The following programs received less than <1% Small Business Administration, Commerce, National Foundation on the Arts and the Humanities, Energy, Corporation for National and Community Service (Americorps), Interior, Environmental Protection Agency, Homeland Security and Justice.
Also interesting - out of the 140 programs receiving the $4.5 trillion in federal funds based on Census data, 11 programs (or 8%) received 85% of these funds. This chart represents the distribution of funds allotted to the top 11 programs.
The report goes on to list many of the program funded. Here are the top 10.
Federal Program Federal Grant in 2007
- Public Housing Capital Fund $2,493,865,000
- Child and Adult Care Food Program $2,303,732,494
- School Breakfast Program $2,228,842,422
- Federal Transit Capital Investment Grants $2,089,825,532
- Child Care and Development Block Grant $2,051,200,000
- Low-Income Home Energy Assistance $1,978,500,000
- Adoption Assistance $1,942,289,000
- Home Investment Partnerships Program $1,715,671,000
- Social Services Block Grant $1,700,000,000
- Prevention/Treatment of Substance Abuse $1,670,661,450
Monday, October 5, 2009
Michigan nonprofits are being asked to play an unprecedented role to make sure each person in the state gets counted in the 2010 census.
In the absence of the typical $500,000 or so in state funding for census promotion, four foundations have stepped up with $300,000 in grants made to the Michigan Nonprofit Association for pass-through to other nonprofits for census promotion initiatives.
Those foundations are the Troy-based Kresge Foundation, the W.K. Kellogg Foundation in Battle Creek, the Charles Stewart Mott Foundation in Flint and the Chicago-based Joyce Foundation.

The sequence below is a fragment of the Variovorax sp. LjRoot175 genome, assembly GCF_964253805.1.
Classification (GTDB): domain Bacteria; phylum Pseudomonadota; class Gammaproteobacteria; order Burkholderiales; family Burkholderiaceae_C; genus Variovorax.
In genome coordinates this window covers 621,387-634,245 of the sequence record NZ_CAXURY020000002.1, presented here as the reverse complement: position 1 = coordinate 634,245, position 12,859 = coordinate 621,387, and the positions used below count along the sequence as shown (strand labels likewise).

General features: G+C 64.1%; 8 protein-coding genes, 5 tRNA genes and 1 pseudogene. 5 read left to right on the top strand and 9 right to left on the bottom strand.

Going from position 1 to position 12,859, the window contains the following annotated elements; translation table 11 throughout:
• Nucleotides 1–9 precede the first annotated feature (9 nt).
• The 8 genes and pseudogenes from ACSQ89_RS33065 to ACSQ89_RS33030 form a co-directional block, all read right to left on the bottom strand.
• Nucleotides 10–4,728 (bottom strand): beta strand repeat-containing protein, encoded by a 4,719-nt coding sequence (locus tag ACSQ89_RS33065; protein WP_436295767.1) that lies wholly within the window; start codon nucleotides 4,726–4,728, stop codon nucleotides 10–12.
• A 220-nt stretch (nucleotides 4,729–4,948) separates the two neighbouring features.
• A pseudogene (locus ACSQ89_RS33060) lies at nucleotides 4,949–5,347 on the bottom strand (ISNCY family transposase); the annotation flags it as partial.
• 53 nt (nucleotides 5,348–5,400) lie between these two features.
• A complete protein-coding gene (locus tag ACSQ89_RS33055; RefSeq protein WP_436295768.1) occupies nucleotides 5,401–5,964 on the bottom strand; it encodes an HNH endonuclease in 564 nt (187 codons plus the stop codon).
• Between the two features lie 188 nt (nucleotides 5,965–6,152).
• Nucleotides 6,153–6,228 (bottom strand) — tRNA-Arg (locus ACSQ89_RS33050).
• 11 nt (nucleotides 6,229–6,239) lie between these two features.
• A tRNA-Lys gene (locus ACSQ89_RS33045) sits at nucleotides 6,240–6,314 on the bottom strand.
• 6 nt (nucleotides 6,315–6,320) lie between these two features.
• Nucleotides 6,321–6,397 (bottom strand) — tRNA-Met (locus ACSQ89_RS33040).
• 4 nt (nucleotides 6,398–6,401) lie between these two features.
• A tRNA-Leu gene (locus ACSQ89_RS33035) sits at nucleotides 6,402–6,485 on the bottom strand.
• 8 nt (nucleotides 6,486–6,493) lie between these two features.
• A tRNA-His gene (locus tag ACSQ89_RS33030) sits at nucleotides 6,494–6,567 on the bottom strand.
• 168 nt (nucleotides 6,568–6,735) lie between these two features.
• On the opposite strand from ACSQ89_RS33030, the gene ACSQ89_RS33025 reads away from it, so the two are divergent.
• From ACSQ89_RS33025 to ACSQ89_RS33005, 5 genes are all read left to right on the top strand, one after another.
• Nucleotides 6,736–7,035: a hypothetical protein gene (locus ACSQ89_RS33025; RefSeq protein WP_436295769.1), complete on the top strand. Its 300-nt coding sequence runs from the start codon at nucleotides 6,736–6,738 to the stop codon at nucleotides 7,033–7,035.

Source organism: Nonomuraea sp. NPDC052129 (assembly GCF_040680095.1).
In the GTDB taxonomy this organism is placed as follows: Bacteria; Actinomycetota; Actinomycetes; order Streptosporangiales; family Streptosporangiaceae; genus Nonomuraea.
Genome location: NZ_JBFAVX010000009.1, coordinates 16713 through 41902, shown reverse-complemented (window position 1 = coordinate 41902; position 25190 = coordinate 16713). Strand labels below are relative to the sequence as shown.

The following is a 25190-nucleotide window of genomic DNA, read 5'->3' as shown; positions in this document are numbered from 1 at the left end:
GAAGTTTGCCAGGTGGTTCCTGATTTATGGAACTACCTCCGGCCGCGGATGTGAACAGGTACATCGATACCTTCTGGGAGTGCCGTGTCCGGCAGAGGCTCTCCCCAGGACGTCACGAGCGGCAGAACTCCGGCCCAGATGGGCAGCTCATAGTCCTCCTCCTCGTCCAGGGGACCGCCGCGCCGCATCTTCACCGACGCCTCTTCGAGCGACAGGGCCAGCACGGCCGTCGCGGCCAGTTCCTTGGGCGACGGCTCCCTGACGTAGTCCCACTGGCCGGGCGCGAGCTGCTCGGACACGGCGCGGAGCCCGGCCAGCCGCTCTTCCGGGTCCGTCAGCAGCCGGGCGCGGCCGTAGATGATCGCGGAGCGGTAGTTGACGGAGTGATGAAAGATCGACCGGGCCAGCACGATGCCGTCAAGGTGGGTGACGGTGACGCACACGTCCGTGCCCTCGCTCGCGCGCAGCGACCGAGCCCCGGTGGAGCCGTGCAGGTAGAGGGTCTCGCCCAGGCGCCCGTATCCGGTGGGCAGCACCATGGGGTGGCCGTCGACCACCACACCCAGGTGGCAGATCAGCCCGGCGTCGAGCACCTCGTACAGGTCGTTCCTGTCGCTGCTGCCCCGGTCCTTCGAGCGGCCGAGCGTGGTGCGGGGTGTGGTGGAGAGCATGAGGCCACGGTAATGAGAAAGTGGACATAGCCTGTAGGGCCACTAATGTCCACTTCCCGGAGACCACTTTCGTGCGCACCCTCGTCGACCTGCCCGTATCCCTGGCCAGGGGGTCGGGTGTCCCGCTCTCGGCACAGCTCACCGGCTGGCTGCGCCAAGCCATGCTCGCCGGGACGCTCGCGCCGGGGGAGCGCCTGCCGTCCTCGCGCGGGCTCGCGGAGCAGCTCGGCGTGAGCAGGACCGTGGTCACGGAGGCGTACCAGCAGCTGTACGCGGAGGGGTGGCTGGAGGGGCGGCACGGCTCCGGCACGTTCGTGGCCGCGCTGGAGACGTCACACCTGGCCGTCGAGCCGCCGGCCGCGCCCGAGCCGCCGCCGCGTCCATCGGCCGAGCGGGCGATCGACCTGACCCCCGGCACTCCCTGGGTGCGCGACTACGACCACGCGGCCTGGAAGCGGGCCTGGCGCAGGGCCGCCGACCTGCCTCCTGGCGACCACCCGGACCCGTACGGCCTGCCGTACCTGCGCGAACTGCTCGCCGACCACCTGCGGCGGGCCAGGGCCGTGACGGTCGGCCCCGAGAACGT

“While the current (state) budget discussions are important, they won't be as long-lasting as the consequences of the census,” said Kyle Caldwell, president of the Michigan Nonprofit Association.
Federal funding for the region and state for the next decade will hinge on the census count, said Sam Singh, former president of MNA and a consultant with Public Policy Associates, on loan to MNA for the census campaign.
For every person missed in the official count, an estimated $12,000 in federal funding will be lost over the next decade, he said, or about $1.2 million for every 1,000 people not counted.
Friday, October 2, 2009
The News Brief also notes that the bureau also is adding a targeted follow-up mailing to its outreach arsenal, to reach households in census tracts where at least ten percent of households speak primarily Chinese, Korean, Vietnamese, or Russian. The new postcard will feature messages in all six questionnaire languages, telling recipients to call a toll-free number for assistance.